COLUMBIA, Mo. – Ina Linville, state program director for University of Missouri Extension’s 4-H Center for Youth Development, has been accepted into the Food Systems Leadership Institute (FSLI), a top-tier leadership development program for academia, industry and government.
During the two-year program, Linville will work with expert instructors, leadership development coaches and a mentor, as well as meet with leaders of universities and university systems, political leaders and others. The program combines leadership theory with practical experience, often in the context of food systems and higher education.
FSLI’s stated mission focuses on “advancing and strengthening food systems by preparing a cadre of new leaders with the skills and knowledge necessary to invent and reinvent the food systems of the future.” The FSLI experience prepares these individuals for upper-level leadership roles in food systems programs and for broader leadership responsibilities within their organizations.
“We live in a global society and it will nice to challenge myself over the next two years to explore how we can connect youth to careers in food and fiber in the global economy,” Linville said.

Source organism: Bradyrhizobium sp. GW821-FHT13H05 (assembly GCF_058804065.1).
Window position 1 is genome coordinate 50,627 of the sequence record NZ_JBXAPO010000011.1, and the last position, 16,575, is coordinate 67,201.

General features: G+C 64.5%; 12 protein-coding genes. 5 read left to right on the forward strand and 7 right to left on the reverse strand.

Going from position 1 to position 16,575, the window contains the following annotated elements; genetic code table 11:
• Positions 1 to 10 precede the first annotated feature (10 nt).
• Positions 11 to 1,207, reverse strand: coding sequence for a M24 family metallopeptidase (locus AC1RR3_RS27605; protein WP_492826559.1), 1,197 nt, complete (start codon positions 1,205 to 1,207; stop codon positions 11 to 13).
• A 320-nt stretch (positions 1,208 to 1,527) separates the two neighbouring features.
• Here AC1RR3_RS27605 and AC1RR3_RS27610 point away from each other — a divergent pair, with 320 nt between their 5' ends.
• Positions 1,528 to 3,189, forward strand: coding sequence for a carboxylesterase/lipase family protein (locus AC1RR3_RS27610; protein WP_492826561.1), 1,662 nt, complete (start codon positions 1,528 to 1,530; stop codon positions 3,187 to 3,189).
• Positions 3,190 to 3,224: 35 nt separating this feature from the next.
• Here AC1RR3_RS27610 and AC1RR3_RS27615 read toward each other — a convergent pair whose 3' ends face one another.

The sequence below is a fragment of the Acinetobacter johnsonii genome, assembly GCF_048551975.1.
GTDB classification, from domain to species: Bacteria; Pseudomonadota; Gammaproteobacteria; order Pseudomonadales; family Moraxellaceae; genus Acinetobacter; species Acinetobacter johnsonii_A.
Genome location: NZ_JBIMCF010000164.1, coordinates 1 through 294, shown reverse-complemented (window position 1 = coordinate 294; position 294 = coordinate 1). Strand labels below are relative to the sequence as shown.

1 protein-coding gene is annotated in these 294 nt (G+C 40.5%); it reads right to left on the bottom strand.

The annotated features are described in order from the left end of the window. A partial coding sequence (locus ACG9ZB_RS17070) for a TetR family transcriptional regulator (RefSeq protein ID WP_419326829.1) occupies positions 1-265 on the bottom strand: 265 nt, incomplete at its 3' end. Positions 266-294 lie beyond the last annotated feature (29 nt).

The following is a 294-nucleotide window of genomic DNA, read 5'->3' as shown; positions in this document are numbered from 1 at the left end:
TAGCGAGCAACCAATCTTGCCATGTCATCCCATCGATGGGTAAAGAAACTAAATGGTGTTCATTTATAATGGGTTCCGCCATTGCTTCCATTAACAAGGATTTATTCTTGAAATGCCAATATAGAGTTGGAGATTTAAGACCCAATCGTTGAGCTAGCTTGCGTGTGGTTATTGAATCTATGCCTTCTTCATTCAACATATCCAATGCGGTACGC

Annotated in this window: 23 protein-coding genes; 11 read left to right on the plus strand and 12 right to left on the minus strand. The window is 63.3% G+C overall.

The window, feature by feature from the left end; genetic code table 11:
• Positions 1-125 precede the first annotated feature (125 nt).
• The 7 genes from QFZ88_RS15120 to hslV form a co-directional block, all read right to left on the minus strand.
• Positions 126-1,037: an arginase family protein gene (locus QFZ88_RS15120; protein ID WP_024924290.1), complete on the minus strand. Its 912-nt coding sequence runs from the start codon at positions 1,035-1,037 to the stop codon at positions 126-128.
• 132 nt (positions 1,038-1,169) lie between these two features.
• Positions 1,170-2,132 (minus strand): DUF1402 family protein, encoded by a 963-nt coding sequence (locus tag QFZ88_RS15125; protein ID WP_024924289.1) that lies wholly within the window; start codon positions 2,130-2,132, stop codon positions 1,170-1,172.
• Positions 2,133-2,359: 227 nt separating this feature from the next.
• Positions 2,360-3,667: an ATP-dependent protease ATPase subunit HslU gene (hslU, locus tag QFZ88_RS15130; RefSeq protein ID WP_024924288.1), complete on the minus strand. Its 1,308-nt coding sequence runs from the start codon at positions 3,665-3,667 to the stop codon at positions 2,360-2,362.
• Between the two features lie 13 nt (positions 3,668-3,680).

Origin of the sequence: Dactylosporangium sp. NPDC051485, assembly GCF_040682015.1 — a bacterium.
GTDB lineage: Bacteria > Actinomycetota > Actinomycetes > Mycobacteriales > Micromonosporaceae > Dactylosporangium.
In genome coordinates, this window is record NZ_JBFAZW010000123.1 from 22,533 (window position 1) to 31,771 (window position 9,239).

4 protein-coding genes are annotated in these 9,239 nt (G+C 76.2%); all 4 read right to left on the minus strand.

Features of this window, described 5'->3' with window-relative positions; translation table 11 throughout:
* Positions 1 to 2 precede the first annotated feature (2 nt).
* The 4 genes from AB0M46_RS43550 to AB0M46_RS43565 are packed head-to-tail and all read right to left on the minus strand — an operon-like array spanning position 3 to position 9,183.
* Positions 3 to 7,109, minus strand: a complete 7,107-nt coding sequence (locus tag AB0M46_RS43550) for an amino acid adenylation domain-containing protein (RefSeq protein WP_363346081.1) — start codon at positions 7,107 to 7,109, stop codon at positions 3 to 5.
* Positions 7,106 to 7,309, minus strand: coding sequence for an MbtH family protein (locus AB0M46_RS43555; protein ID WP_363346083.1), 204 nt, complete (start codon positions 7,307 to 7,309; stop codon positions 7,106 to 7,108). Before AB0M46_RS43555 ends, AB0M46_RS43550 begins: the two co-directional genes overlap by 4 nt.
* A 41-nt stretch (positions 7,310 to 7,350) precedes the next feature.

Linville has more than 30 years of experience serving in various roles with MU’s 4-H program, including assistant director, and regional and state specialist. She has served on editorial boards for the National School-Age Care Alliance’s journal and the national land-grant universities’ Children, Youth and Families Education and Research Network. From 1996 to 1998 she was a curriculum specialist for the USDA/Army School-Age and Teen Project. She has helped garner and supervise more than $6 million in grants and contracts to support youth programs, including those for after-school, military, summer and public service activities.
Linville earned a doctorate in curriculum and instruction from MU in 2001. She also has a bachelor’s degree in animal husbandry and a master’s degree in animal science from MU.
Previous FSLI participants from University of Missouri Extension include Mary Leuci, extension assistant professor of community development; Jo Britt-Rankin, associate dean for extension in the College of Human Environmental Sciences; and Michael Ouart, vice provost and director of extension.
Linville said their encouragement motivated her to pursue an FSLI fellowship. “They said it was one of the best and most challenging opportunities they had experienced.”
FSLI, based at the University of North Carolina, is a program of the National Association of State Universities and Land-Grant Colleges, with funding from the W.K. Kellogg Foundation. For more information, go to www.fsli.org.